However, the marriage had already taken place and nothing could be done to undo the prediction. Leelawathi’s husband died soon after marriage and she came back home.
Feeling cheated by destiny, Bhaskara consoled his daughter saying that he will make her immortal. “I will see you’re your name will live on forever”, he said.
He then began writing his magnum opus, on Mathematics and Astronomy and called it Sidhanta Shiromani.
The first portion of the book was called Leelawathi and it dealt with mathematics. He named it after his daughter.
Leelawathi was good at mathematics and in the book, Bhaskara addresses mathematical and algebraic problems to her. Leelawathi and other portions of Sidhanta Shiromani are in verse form.
Leelawathi has 278 verses and it deals with arithematic, algebra and geometry.
He poses the question to Leelawathi as follows:   
“Partha was determined to slay Karna. Posing his mathematical query, he asks, With half the arrows in his quiver Partha (Arjuna) destroyed those of Karna; with four times the square root of the total, he killed Karna’s horses. Six arrows were needed to kill Karna. With three arrows, Partha cut down Karna’s royal standard, his umbrella and bow, With the last arrow Arjuna killed Karna. Tell me O Leelawathi, how many arrows did Aruna have in his quiver?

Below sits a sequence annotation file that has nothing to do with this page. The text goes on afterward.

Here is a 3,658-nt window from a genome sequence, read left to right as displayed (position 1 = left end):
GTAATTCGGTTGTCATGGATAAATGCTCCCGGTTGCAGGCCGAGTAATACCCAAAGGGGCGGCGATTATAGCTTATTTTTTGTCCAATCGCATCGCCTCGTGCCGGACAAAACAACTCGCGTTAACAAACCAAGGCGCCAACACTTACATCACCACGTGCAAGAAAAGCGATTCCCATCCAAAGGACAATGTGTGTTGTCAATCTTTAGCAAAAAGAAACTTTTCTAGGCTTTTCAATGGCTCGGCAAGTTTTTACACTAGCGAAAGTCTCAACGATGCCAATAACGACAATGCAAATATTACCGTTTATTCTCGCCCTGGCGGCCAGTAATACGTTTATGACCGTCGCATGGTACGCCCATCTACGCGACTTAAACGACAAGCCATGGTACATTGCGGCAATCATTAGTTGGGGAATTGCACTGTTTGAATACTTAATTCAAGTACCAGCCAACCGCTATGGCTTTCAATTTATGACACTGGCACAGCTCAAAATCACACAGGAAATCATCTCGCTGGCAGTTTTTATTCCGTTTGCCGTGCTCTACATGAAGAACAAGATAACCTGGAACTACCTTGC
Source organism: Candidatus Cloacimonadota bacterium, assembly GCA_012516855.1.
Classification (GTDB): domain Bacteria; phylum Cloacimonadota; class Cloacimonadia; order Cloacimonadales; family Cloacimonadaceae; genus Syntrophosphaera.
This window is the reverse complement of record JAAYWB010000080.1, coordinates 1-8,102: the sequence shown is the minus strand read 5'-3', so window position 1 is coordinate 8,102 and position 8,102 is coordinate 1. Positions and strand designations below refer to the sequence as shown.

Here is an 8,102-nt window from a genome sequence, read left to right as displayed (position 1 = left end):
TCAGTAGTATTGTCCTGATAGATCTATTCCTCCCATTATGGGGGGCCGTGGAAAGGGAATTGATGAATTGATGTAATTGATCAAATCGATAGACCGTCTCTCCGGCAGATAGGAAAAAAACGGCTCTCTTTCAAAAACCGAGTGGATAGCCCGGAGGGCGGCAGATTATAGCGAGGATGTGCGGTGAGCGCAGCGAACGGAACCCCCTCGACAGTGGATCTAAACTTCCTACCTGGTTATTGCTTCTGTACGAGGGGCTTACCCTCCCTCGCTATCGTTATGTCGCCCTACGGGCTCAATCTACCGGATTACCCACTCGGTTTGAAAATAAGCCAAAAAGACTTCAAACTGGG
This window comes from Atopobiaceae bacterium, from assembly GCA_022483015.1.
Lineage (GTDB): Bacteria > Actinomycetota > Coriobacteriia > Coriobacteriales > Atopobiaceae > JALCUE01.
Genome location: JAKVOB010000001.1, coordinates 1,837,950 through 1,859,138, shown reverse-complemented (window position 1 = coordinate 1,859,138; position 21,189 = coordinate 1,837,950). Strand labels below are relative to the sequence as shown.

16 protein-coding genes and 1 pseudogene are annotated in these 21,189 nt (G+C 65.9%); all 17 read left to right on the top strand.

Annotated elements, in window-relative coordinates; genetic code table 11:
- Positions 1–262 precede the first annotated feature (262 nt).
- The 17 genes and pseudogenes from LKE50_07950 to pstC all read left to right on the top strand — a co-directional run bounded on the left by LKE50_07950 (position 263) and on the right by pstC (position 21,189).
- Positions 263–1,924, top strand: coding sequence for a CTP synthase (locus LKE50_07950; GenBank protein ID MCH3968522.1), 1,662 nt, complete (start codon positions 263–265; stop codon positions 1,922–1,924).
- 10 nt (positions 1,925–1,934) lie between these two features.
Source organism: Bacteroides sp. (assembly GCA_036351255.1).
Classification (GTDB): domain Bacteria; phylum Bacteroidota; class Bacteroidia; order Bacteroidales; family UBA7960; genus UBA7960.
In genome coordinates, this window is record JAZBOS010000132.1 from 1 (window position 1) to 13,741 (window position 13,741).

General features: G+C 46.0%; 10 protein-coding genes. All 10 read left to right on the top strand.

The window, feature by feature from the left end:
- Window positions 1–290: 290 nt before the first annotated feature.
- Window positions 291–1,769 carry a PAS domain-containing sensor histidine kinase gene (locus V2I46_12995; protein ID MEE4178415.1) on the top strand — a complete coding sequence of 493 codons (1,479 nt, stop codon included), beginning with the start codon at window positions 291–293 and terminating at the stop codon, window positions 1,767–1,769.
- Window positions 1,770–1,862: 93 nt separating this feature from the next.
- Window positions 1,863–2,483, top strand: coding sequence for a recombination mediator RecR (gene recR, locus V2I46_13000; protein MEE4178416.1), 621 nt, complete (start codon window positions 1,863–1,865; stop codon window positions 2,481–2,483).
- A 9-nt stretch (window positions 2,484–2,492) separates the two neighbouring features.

In another verse, he says a peacock which was sitting on a nine foot high pillar saw a snake going towards its anthill at the foot of the pillar. The snake was at a distance of three times the pillar’s height when the peacock swooped down. If both the peacock and snake travelled at the same speed, tell me O Leelawathi how far from the pillar did the peacock peck at the snake?
However, Bhaskara could never forget the incident of the pearl from the nose ring falling into the vessel and ruining Leelawathi’s marriage.
In perhaps the most poignant verse, he says

Whilst making love a necklace broke
A row of pearls mislaid
One sixth fell to the floor
One fifth upon the bed
The young woman saved one third of them
One tenth were caught by her lover
If six pearls remained upon the string
How many (total)  were there in the necklace.
Leelawathi was first translated into Persian by Abdul Faizi on orders of the Mughal Emperor Akbar. The other portions of Sidhanta Shiromani were translated into Persian during the reign of Akbar’s grandson, Emperor Shahajan.
The story of Leelawathi is narrated by Faizi in his Persian narration and other sources. Leelawathi remained the standard mathematical text for centuries till the advent of the British and the adoption of the English mathematical text.
If you have the time and interest, please go through Bhaskara’s Sidhantha. I can assure you that it is not boring as European mathematical texts. Nor is it uninteresting. It is in Sanskrit and it has been translated into almost all languages, including English.